I adore Dorothy Dunnett’s Lymond chronicles and think she has a genius for descriptive setting, narrative, depth of characters (I have never cared about any fictional characters the way I have about the Crawfords and Somervilles), wit and humour and suspense. And while she makes the reader work hard (she rarely explains the protaganists’ motives), there are so many rewards and delights in the experience. There are other emotions too: thinking of the loss of one character in a scene I have never read the equal of anywhere! (Still have to be brave to read that part.) Like so many others, I discovered DD by accident in the library during the early 80s and became hooked. I re-read Checkmate every year, and sometimes all six but have only ever re-read Gemini in the Niccolo series twice and never the other seven. It is still a remarkable story but has not affected me the same way for some reason. (I don’t think the ultimate heroine is a patch on the ultimate heroine in the Lymond chronicles perhaps.) I agree about being hesistant to recommend to friends; one friend gave GofK back to me after a few weeks and said she couldn’t find the story! And I had told her it was quite simply the best story I had ever read. I find it baffling when people can’t see/feel/sense/love these books. Their loss!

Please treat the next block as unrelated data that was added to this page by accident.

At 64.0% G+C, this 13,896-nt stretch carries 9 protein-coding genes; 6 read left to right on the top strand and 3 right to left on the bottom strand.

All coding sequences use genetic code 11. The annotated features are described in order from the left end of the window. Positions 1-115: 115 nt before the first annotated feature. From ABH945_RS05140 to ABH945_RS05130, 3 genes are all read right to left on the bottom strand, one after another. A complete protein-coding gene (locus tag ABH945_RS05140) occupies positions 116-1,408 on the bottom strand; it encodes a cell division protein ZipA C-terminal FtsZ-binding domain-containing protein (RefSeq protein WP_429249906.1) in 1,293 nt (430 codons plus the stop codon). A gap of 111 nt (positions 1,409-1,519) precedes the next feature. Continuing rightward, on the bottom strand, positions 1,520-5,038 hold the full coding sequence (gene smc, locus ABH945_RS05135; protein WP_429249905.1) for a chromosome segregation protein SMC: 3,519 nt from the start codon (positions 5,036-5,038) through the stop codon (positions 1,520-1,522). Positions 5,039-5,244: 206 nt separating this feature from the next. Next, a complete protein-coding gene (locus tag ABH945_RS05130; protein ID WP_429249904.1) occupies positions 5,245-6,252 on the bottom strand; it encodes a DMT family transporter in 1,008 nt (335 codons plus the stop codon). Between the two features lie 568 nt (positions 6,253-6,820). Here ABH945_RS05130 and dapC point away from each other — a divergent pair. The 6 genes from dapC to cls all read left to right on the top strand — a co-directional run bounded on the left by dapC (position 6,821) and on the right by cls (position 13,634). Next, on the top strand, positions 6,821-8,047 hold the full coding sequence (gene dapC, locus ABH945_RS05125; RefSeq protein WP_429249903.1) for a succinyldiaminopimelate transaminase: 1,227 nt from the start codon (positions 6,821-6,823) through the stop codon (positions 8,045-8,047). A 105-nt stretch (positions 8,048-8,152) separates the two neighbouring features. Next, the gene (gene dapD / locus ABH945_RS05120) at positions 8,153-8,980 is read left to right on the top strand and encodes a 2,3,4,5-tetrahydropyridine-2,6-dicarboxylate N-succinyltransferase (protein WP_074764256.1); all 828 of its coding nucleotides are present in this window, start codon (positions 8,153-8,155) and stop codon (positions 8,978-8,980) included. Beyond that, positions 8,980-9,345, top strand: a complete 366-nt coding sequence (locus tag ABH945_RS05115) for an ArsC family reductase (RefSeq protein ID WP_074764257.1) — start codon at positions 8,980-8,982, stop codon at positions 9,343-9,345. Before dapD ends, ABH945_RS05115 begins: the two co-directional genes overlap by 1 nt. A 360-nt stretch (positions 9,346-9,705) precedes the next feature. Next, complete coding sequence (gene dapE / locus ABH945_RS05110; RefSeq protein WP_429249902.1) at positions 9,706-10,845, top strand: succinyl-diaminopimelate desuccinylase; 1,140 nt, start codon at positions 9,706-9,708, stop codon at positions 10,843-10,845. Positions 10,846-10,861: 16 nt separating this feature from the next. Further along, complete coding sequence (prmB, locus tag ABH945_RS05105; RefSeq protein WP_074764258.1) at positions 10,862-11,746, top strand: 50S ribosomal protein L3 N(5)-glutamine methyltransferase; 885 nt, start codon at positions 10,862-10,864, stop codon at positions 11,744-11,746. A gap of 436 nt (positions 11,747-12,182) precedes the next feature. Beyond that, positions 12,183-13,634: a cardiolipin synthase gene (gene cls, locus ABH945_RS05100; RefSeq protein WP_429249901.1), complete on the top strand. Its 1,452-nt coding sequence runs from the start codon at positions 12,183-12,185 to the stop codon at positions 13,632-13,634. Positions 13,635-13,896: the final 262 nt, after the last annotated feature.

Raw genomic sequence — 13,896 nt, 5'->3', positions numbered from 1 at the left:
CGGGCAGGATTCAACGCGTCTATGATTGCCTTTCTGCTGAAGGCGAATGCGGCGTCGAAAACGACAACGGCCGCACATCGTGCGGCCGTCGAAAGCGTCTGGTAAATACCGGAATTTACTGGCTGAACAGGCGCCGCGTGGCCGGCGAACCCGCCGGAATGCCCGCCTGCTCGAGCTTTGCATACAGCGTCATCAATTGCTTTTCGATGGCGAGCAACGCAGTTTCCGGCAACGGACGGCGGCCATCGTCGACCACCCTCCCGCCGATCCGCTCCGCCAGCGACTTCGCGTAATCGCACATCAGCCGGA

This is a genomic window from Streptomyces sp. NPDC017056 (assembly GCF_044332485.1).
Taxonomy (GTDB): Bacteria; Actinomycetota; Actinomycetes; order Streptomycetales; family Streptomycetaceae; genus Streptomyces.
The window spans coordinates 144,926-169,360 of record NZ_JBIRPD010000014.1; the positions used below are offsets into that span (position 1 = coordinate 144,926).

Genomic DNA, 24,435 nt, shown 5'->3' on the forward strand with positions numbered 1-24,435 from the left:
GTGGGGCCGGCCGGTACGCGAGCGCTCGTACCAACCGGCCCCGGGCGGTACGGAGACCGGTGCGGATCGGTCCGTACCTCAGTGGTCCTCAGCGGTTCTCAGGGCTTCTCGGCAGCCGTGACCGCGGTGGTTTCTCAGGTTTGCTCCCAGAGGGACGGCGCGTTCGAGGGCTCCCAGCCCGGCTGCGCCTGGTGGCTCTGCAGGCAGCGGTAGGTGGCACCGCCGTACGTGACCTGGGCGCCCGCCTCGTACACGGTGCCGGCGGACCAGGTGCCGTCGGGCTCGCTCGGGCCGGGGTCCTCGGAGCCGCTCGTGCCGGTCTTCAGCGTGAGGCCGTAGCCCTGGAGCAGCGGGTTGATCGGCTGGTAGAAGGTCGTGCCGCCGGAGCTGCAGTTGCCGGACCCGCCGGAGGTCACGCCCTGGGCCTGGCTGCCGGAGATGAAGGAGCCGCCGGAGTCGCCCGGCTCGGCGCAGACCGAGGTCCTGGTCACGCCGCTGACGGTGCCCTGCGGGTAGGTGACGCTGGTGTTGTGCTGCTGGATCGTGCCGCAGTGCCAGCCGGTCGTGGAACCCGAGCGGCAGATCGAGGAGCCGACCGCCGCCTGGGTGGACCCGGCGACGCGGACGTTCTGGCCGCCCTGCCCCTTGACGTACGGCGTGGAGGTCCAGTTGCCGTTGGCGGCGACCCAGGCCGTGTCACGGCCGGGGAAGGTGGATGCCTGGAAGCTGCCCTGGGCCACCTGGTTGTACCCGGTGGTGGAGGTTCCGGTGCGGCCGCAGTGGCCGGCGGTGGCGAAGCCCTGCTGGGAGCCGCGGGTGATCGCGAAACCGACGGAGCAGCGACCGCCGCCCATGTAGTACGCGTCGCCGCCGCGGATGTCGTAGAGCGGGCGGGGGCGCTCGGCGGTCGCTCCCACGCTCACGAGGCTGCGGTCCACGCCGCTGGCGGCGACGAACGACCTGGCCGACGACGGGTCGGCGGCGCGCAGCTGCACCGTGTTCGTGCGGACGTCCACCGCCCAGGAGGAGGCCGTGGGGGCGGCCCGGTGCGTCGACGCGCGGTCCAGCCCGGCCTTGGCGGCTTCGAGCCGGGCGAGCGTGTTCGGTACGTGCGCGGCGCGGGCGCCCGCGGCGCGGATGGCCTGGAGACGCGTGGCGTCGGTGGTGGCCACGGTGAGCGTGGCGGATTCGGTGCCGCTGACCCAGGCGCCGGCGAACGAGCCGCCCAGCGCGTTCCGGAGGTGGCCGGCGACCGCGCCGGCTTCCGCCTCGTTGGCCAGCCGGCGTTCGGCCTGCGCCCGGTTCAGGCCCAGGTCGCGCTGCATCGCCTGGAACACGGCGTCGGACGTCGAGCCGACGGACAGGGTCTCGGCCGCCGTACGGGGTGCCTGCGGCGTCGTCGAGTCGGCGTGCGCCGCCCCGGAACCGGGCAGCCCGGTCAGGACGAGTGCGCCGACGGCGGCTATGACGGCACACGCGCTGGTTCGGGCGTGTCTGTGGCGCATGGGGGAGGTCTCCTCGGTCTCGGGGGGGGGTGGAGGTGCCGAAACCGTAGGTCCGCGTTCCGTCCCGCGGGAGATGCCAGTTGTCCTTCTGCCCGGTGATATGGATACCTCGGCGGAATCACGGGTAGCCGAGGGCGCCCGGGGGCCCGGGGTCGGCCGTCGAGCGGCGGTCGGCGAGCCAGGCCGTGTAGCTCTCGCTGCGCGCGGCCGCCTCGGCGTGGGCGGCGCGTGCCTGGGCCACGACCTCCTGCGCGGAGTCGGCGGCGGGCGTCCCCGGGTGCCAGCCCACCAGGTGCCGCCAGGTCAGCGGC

35. Margaret Powling permalink
    July 20, 2012 12:41 pm

    OK, you’ve all sold it to me. I shall buy the first in the series … I’ve known about it for years but simply not read it!


  1. They don’t write ‘em like this anymore! Dorothy Dunnett’s “The Game of Kings” « The History Lady
  2. The Disorderly Knights by Dorothy Dunnett (thoughts) « A Striped Armchair